Comment


                  • #10
                    Originally posted by Steven3 View Post
                    The context of 18:19 is part of 18:15-20, which is primarily about the authority of the apostles to excommunicate and recommunicate. In which case I tell you that if two of you on earth agree about anything you ask for, (including excommunicating or recommunicating someone) then I Christ am with the 2 or 3. Otherwise why is this verse here between 18:18 and 18:20?
                    Amen to that. The verse has to do with church discipline, not prayer.

                    Mat 18:15 "If your brother sins against you, go and tell him his fault, between you and him alone. If he listens to you, you have gained your brother.
                    Mat 18:16 But if he does not listen, take one or two others along with you, that every charge may be established by the evidence of two or three witnesses.
                    Mat 18:17 If he refuses to listen to them, tell it to the church. And if he refuses to listen even to the church, let him be to you as a Gentile and a tax collector.

                    - this are the steps the apostles were to take to discipline a fellow brother in Christ, and in our current day, the elder(s) of the church

                    Mat 18:18 Truly, I say to you, whatever you bind on earth shall be bound in heaven, and whatever you loose on earth shall be loosed in heaven.

                    - this is speaking of the apostle's authority to establish church rules of practice (which are listed in the epistles and are no longer changeable) and also speaks of the church leader's authority in excommunicating or recommunicating someone.

                    Mat 18:19 Again I say to you, if two of you agree on earth about anything they ask, it will be done for them by my Father in heaven.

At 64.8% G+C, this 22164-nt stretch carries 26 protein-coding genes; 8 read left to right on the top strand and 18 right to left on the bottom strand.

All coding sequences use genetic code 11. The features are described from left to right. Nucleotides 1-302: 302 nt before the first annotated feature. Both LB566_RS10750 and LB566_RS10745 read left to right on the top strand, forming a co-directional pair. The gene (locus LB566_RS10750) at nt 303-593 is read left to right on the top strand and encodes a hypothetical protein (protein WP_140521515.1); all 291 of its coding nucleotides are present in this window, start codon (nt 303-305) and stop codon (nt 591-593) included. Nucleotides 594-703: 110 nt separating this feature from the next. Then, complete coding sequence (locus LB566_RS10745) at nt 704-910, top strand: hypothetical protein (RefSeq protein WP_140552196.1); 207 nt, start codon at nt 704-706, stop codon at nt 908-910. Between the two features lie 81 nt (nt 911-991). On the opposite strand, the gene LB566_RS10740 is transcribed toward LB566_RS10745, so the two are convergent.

Mat 18:20 For where two or three are gathered in my name, there am I among them."

                    - speaking about the authority of church leadership, where two or three are gathered in my name is the local church
                    Tit 3:2 to speak evil of no one, to avoid quarreling, to be gentle, and to show perfect courtesy toward all people.

                    Comment


                    • #11
                      Originally posted by IsItLove? View Post
                      Take the bible as a whole on the matter.

                      If I sent you an email last week saying I have the hundred dollars I owe you.
                      And next week another which said whenever you ask me to I will give you one hundred dollars.

                      Now someone reading only the second email would think you have some unbelievable sweet deal or are blackmailing me.
                      Great analogy- that makes perfect sense. Thanks!

                      Comment


                      • #12
                        Thanks everyone for your replies- in context with the other verses everything makes sense

                        Comment


                        • #13